A week ago, I discovered Blogcritics on the web. I was enthralled by the idea of a large community of bloggers posting and discussing the latest book they’ve read or the last blockbuster they’ve seen. Two days later, I could call myself a proud member of the Blogcritics team. And of course, when you enter such a large community you start to ask yourself: What should be my first post? What do you have to tell all these people?
Well, I’ve decided to go for the obvious – at least to me. Since I’ve read Bram Stoker’s “Dracula” when I was 13 years old I’ve been obsessed with the blooddrinking count from Transilvania. So my first post at blogcritics will center around this mysterious figure. Most of you know him from the old English Hammer films and imagine him looking like Christopher Lee. Some people have read the original novel. However, most don’t realize that Dracula was an actual person, living and ruling in the Rumania of the 15th century.
Two years ago, the USA Network decided to produce a film called “Dark Prince – The True Story of Dracula” which should introduce the middle age count to the broad masses. Directed by Joe Chappelle Rudolf Martin (Dracula), Jane March (Lydia), Roger Daltrey (King of Hungary) and Peter Weller (Pater Stefan) act out the very brutal life of Vlad Dracula, also called Vlad Tepes – the Impaler.
At Vlad’s time Rumania is a country is the claws of the Turks. Because his father doesn’t want to cooperate with the Turks (spell: pay money), they kidnap Vlad and his younger brother Radu. Both spend their entire childhood at the Sultan’s palace. As Vlad becomes more and more a rebel with the only purpose to free his country from the Turks, Radu starts to like his new life and decides to stay at the palace.
After his return to Rumania, Vlad takes the throne by force, marries a beautiful young girl and starts ruling his country with brutal force. Everyone who dares to speak up to him ends up dead. Vlad was a count with a love for torture: His favourite method was sticking up people on large stakes – a terrible way to die. If no vital organs were pierced in the process, it could take days until the person died.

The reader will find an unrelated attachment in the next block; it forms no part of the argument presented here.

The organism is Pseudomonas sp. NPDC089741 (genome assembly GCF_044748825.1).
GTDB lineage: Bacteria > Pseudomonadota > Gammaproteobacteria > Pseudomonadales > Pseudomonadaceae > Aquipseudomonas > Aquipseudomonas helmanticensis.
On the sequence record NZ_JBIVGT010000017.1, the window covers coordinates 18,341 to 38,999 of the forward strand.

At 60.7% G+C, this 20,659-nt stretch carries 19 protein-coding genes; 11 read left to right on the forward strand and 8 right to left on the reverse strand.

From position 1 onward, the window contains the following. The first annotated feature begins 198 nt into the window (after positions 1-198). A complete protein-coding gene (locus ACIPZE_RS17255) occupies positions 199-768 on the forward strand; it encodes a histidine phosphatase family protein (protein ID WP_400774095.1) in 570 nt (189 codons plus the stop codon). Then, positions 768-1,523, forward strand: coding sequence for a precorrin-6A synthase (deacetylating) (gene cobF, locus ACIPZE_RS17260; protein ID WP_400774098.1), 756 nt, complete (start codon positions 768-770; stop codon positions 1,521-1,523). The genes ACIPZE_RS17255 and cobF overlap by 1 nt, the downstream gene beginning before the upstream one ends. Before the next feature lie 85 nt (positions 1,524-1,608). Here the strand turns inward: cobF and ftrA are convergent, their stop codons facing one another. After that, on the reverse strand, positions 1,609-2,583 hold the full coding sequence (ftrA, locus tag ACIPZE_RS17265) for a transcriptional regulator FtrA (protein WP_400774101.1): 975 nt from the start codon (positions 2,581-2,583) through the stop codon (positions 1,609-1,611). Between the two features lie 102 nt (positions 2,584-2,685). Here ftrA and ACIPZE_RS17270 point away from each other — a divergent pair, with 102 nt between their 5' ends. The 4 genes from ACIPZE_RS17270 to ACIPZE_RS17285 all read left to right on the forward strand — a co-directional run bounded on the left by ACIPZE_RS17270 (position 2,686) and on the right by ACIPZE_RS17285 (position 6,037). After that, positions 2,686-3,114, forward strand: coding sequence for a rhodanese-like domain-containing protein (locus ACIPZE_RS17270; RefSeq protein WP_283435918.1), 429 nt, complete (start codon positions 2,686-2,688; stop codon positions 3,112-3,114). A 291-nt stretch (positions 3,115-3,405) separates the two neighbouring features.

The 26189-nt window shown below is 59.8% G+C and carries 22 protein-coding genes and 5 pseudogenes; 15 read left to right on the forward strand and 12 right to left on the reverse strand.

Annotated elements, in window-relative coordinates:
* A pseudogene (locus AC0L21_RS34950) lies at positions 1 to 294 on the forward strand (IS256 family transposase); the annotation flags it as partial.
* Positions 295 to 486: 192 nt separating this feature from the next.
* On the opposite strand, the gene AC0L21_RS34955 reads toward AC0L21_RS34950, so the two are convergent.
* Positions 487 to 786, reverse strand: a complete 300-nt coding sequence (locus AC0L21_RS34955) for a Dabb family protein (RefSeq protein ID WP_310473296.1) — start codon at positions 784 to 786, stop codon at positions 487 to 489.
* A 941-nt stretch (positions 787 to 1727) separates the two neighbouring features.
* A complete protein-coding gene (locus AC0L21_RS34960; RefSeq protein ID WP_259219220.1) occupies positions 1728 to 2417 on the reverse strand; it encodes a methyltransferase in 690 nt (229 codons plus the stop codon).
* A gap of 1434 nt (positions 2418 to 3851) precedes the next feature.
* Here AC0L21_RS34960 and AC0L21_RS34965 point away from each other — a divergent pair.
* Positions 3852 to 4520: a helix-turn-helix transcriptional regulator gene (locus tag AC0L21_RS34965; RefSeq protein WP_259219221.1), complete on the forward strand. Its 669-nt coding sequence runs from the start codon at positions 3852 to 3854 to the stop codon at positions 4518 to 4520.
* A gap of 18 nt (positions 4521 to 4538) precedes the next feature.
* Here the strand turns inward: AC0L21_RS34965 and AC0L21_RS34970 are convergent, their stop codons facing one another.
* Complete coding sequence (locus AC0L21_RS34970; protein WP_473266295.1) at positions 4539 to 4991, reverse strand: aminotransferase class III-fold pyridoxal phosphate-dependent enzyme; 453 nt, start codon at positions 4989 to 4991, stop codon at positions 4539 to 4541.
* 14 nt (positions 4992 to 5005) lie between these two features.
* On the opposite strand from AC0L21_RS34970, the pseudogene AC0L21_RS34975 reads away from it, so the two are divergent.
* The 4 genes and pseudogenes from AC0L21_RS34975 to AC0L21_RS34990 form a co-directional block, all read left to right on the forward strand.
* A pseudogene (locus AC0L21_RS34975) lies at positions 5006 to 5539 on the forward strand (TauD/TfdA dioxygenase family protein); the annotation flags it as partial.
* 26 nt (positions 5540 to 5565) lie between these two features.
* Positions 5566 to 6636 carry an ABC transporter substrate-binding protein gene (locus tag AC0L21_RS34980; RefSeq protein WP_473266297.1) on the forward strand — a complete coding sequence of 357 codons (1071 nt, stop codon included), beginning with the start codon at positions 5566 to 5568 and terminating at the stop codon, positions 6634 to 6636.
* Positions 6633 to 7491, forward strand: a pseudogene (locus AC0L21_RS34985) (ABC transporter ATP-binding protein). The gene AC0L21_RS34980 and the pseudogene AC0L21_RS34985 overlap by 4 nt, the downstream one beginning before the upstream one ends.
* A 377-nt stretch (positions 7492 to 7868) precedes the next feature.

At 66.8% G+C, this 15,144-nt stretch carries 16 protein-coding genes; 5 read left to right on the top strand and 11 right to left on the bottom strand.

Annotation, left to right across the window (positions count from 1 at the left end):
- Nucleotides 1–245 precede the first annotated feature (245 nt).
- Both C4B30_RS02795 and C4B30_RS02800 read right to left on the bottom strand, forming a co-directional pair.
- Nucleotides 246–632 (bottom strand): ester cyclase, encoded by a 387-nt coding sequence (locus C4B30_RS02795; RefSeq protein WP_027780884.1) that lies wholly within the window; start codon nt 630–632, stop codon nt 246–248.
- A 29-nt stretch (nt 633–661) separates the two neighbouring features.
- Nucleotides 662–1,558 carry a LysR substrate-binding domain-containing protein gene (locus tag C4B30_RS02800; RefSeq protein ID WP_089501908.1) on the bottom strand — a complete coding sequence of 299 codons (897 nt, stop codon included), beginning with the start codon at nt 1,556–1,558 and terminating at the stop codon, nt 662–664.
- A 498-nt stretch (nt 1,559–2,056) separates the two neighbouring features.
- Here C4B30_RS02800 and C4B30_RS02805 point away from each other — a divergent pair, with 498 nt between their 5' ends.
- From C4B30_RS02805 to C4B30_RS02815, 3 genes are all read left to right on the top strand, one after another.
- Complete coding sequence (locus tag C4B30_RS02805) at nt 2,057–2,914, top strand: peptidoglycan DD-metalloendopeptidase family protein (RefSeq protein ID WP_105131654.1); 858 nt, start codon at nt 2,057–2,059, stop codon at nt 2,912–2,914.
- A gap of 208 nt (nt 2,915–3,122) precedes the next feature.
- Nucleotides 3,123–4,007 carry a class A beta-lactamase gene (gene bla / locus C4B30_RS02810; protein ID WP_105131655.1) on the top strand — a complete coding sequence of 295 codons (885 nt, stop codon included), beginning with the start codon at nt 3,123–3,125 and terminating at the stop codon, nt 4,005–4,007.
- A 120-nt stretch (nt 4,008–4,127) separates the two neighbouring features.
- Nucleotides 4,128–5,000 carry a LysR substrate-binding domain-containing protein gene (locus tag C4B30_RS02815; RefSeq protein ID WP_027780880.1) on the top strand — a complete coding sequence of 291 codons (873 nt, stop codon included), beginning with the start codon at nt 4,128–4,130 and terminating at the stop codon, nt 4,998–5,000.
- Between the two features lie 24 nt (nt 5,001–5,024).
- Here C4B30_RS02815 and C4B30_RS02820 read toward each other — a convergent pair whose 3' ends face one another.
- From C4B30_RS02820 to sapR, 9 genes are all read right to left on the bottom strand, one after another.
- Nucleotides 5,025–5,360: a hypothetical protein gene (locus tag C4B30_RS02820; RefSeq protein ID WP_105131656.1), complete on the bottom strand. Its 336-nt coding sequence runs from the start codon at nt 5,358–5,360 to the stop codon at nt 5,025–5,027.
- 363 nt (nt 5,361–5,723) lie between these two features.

However, the Turks put more force into Rumania. Vlad can win some victories, but finally he has to flee to Hungary. There he is imprisoned for twelve years until the Hungarian king sends him back to reenter the throne. His comeback only lasts hours. The priests, who are not sure whether Vlad is the new messias or the anti-christ (Dracula has the double meaning of „dragon“ and „devil“), lead him into a trap. His own brother will make the final blow against his brother.
“The Dark Prince” is not a major movie, but it has nice medieval music, lush costumes, acceptable actors and most of all a dedicated director. Joe Chappelle seems to aim for historical correctness paired with some movie-friendly plot-turns. He is weaving historical sources into the films: The story where Dracula nails the hats on some politicians’ heads, because they won’t take them of, is taken from a historical document (imagine that!).
Let’s be honest: “The Dark Prince’ is not a vampire movie, it’s not even a horror flick. It’s the first try to get the message over that Dracula was a real person and in no way less brutal than his fictional alter ego. He may not have been a vampire (although some source say he drank the blood of his enemies), but he was a hard and ruthless ruler. Nevertheless, still today he is “worshipped” in Rumania, because he was the first who could drive the Turks out of the country. He’s a fascinating character, not only in novels, but also in his real historical life.
If you want to know more about the historical Dracula, “The Dark Prince” is an excellent way to start. The film is not historically correct to the last scenes, but it gives a good impression of the Middle Ages in Rumania (the movie was shot on location in Rumania, which shows a lot!). If then you licked blood, so to say, I recommend the work of Radu Florescu and Raymond T. McNally, who were the first to search for the real Dracula and published a highly interesting book on the matter.
With this, I’ll end my first post and send you all warm greetings from cold rainy Germany.